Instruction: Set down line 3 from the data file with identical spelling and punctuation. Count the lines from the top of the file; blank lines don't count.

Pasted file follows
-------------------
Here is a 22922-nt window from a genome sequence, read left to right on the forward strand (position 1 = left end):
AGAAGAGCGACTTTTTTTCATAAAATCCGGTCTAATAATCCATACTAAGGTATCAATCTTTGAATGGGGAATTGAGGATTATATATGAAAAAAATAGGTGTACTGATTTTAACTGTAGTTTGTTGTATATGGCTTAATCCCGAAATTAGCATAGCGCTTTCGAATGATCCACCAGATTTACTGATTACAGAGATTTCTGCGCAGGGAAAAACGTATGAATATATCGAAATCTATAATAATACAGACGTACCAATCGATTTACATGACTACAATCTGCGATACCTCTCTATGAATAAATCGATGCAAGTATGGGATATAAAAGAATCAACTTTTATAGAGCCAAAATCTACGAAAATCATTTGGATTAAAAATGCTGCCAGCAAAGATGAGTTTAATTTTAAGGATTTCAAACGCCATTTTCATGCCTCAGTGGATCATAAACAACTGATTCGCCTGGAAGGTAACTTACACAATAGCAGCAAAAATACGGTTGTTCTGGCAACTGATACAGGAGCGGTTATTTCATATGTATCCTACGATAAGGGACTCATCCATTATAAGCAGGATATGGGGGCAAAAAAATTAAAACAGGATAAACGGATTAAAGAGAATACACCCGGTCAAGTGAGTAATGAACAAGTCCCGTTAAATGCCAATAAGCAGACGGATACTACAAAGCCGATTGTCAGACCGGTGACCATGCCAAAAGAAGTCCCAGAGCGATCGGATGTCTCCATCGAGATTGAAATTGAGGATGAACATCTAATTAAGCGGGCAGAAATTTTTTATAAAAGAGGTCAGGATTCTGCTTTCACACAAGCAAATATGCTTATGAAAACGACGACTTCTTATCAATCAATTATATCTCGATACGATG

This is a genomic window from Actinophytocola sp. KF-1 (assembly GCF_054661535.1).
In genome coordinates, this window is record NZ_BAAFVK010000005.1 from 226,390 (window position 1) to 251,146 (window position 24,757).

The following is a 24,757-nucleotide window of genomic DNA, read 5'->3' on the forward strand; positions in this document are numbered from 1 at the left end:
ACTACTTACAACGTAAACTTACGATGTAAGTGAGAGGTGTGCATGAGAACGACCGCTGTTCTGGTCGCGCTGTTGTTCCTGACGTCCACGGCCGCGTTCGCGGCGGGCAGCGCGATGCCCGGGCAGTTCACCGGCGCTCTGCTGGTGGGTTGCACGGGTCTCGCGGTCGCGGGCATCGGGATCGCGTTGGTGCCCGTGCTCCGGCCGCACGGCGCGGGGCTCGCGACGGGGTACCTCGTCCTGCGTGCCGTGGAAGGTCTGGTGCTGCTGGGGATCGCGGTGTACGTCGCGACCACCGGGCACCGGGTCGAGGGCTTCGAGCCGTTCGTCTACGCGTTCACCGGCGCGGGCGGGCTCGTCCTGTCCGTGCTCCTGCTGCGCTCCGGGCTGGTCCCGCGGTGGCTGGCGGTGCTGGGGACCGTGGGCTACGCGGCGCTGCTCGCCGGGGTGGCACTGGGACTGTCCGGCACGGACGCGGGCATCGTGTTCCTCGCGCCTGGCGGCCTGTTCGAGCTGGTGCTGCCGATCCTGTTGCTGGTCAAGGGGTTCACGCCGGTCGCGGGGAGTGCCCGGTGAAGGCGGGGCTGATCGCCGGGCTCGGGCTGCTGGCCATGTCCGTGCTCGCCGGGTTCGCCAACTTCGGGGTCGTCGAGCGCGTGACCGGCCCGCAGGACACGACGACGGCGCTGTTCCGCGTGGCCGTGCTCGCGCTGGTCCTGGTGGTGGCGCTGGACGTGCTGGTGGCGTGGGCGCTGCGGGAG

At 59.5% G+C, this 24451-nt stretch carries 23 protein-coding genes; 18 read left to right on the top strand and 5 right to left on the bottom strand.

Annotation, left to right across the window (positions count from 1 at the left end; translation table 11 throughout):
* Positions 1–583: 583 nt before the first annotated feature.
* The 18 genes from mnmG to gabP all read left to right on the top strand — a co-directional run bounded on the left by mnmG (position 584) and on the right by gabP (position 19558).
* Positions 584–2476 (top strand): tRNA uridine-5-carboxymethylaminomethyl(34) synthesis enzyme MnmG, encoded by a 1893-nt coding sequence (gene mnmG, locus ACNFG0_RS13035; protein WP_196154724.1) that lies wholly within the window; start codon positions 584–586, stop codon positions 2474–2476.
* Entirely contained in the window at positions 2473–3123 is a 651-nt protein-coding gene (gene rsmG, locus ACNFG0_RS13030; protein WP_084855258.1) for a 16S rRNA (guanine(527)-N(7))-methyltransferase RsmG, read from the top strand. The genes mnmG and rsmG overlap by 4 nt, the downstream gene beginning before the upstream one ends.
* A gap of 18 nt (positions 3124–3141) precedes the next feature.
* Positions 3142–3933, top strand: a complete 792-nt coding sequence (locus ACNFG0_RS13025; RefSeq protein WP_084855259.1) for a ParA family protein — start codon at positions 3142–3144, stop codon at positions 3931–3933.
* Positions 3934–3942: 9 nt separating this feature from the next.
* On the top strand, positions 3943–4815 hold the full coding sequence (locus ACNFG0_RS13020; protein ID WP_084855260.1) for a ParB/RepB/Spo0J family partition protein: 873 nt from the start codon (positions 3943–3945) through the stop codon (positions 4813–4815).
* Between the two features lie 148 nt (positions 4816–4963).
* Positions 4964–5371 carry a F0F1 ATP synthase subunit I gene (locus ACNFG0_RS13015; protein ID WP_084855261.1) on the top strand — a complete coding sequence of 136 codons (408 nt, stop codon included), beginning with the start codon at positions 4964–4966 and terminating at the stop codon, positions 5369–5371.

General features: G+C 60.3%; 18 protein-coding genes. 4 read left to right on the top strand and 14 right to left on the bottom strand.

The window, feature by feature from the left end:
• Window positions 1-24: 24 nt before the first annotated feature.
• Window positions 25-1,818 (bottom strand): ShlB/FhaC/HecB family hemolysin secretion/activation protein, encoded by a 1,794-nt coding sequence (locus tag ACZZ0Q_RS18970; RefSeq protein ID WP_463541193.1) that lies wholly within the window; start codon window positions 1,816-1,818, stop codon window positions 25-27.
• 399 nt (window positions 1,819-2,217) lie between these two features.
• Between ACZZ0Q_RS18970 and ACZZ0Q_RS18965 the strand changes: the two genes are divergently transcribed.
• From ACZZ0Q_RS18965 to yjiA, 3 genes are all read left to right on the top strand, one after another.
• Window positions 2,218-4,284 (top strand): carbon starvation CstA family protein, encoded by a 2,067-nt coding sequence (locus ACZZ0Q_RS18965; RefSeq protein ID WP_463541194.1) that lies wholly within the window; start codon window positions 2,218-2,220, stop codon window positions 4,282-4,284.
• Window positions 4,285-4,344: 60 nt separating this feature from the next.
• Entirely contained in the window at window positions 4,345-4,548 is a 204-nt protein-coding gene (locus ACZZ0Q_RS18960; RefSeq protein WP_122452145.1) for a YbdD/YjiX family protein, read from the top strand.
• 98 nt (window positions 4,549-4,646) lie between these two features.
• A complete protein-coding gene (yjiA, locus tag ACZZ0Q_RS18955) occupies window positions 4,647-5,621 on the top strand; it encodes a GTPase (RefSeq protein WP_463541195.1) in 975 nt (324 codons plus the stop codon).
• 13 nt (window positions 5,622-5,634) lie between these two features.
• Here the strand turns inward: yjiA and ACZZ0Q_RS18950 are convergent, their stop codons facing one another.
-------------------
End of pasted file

This is a genomic window from Actinophytocola sp. KF-1 (assembly GCF_054661535.1).